Here the user of the slide rule must remember to adjust the decimal point appropriately to correct the final answer. We wanted to find 2×7, but instead we calculated 0.2×7=1.4. So the true answer is not 1.4 but 14. Resetting the slide is not the only way to handle multiplications that would result in off-scale results, such as 2×7; some other methods are:
Method 1 is easy to understand, but entails a loss of precision. Method 3 has the advantage that it only involves two scales.
|A, B||two-decade logarithmic scales, used for finding square roots and squares of numbers|
|C, D||single-decade logarithmic scales|
|K||three-decade logarithmic scale, used for finding cube roots and cubes of numbers|
|CF, DF||"folded" versions of the C and D scales that start from π rather than from unity; these are convenient in two cases. First when the user guesses a product will be close to 10 but isn't sure whether it will be slightly less or slightly more than 10, the folded scales avoid the possibility of going off the scale. Second, by making the start π rather than the square root of 10, multiplying or dividing by π (as is common in science and engineering formulas) is simplified.|
|CI, DI, DIF||"inverted" scales, running from right to left, used to simplify 1/x steps|
|S||used for finding sines and cosines on the D scale|
|T||used for finding tangents and cotangents on the D and DI scales|
|ST, SRT||used for sines and tangents of small angles and degree–radian conversion|
|L||a linear scale, used along with the C and D scales for finding base-10 logarithms and powers of 10|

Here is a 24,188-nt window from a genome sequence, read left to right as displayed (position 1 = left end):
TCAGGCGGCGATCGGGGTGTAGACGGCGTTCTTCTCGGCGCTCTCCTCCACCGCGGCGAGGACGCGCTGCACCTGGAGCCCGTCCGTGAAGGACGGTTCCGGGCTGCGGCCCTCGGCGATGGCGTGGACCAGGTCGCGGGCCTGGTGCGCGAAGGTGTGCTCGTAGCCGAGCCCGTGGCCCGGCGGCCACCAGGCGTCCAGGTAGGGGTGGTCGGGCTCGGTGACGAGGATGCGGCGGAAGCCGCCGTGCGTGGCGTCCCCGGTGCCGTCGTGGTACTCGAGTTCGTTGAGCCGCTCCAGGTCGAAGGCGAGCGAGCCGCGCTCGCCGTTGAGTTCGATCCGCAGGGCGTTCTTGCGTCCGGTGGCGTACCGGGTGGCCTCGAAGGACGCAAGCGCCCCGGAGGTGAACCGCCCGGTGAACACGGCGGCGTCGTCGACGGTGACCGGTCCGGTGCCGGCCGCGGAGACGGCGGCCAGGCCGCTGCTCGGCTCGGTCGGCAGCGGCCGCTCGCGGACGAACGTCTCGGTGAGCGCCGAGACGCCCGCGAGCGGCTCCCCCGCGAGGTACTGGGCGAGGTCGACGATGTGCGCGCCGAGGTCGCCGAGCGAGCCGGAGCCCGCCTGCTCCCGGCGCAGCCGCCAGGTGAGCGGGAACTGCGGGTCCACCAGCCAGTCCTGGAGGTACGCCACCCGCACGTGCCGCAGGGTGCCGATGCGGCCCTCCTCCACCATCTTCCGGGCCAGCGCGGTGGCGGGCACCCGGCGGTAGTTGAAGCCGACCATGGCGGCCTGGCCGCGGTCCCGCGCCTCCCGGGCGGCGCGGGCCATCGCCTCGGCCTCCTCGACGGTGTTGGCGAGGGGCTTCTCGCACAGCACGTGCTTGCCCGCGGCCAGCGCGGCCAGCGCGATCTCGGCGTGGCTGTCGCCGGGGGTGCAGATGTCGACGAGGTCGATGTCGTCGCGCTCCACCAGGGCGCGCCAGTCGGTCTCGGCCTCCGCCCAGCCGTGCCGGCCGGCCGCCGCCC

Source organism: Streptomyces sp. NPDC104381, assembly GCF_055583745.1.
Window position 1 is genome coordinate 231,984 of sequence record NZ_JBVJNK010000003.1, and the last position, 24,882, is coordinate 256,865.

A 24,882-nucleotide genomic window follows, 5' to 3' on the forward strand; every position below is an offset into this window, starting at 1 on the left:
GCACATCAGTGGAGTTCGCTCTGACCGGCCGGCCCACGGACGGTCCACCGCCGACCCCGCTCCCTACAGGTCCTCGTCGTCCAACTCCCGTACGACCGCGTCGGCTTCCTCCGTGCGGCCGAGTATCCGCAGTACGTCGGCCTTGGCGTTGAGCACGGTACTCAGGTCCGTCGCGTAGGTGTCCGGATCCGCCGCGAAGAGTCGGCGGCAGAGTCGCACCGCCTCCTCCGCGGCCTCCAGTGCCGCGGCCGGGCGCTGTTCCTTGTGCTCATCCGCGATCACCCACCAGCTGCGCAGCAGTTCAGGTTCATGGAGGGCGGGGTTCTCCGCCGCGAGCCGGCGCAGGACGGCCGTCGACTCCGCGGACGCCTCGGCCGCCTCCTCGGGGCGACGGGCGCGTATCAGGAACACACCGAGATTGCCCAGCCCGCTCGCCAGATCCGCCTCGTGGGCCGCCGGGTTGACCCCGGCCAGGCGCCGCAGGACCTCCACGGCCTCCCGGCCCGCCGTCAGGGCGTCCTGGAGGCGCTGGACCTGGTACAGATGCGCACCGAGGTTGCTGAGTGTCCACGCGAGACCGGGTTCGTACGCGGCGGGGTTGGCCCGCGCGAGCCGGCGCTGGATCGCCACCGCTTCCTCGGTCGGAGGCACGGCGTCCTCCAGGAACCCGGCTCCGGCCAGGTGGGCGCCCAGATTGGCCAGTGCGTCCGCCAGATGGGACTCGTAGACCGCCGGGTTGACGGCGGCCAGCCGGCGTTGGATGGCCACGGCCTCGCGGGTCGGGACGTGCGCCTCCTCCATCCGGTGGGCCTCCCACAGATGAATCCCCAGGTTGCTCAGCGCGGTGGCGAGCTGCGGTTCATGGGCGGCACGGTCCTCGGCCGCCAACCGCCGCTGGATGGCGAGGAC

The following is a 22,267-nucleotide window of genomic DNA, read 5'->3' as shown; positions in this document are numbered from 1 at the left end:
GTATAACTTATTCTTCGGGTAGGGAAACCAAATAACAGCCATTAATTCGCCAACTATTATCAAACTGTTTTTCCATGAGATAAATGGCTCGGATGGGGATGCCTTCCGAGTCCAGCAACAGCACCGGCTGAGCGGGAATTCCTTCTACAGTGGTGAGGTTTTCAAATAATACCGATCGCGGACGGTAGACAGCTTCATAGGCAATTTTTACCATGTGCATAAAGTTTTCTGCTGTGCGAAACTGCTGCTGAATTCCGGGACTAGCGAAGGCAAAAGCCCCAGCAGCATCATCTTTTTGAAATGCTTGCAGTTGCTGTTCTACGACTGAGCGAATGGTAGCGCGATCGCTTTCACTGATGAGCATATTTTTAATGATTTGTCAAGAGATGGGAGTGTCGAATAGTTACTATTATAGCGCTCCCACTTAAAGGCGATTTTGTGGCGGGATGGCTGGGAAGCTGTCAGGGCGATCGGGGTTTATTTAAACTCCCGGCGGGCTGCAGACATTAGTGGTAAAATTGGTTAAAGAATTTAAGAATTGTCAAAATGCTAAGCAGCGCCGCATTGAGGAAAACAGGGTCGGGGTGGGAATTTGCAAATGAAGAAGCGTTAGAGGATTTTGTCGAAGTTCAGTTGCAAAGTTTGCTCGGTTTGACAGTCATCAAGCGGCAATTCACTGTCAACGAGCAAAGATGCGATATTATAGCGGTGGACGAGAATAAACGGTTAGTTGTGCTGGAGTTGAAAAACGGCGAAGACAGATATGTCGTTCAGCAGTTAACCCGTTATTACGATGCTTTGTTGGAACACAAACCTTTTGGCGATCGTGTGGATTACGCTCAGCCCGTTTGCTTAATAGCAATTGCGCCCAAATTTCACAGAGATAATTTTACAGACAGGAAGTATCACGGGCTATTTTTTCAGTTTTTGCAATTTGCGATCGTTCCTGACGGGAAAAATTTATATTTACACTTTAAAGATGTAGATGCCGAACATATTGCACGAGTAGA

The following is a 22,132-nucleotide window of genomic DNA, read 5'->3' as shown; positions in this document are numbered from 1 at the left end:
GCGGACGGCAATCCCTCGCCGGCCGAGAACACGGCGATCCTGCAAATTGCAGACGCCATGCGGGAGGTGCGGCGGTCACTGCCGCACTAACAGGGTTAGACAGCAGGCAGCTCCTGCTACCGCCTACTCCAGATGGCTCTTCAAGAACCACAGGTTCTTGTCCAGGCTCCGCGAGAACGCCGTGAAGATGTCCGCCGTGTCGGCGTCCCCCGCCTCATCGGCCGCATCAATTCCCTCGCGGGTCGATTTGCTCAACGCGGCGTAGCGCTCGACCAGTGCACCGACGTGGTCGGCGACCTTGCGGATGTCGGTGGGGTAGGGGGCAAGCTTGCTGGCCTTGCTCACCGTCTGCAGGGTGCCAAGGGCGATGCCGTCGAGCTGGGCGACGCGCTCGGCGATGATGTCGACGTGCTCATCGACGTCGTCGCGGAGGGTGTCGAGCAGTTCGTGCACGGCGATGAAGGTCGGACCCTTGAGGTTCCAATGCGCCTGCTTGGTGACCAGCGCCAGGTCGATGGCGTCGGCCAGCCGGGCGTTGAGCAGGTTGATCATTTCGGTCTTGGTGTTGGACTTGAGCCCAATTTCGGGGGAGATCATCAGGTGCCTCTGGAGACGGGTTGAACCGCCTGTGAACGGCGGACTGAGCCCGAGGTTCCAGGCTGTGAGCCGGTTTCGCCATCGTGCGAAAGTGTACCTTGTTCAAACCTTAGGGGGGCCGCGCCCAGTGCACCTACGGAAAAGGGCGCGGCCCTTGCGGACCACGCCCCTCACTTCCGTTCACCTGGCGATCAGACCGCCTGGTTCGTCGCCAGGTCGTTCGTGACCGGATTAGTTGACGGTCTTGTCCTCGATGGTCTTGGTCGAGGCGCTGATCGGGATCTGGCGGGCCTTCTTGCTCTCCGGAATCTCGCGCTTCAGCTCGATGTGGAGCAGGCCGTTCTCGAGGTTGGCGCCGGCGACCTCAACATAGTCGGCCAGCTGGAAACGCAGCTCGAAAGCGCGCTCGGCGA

|LLn||a set of log-log scales, used for finding logarithms and exponentials of numbers|
|Ln||a linear scale, used along with the C and D scales for finding natural (base e) logarithms and|
|The scales on the front and back of a K&E 4081-3 slide rule.|
The Binary Slide Rule manufactured by Gilson in 1931 performed an addition and subtraction function limited to fractions.
For problems, use the LL scales. When several LL scales are present, use the one with x on it. First, align the leftmost 1 on the C scale with x on the LL scale. Then, find y on the C scale and go down to the LL scale with x on it. That scale will indicate the answer. If y is "off the scale," locate and square it using the A and B scales as described above.
The S, T, and ST scales are used for trig functions and multiples of trig functions, for angles in degrees.
For angles from around 5.7 up to 90 degrees, sines are found by comparing the S scale with C. The S scale has a second set of angles (sometimes in a different color), which run in the opposite direction, and are used for cosines. Tangents are found by comparing the T scale with C or, for angles greater than 45 degrees, CI. Common forms such as can be read directly from x on the S scale to the result on the D scale, when the C-scale index is set at k. For angles below 5.7 degrees, sines, tangents, and radians are approximately equal, and are found on the ST or SRT (sines, radians, and tangents) scale, or simply divided by 57.3 degrees/radian. Inverse trigonometric functions are found by reversing the process.
Many slide rules have S, T, and ST scales marked with degrees and minutes. So-called decitrig models use decimal fractions of degrees instead.
The Ln scale was invented by an 11th grade student, Stephen B. Cohen, in 1958. The original intent was to allow the user to select an exponent x (in the range 0 to 2.3) on the Ln scale and read ex on the C (or D) scale and e–x on the CI (or DI) scale. Pickett, Inc. was given exclusive rights to the scale. Later, the inventor created a set of "marks" on the Ln scale to extend the range beyond the 2.3 limit, but Pickett never incorporated these marks on any of its slide rules.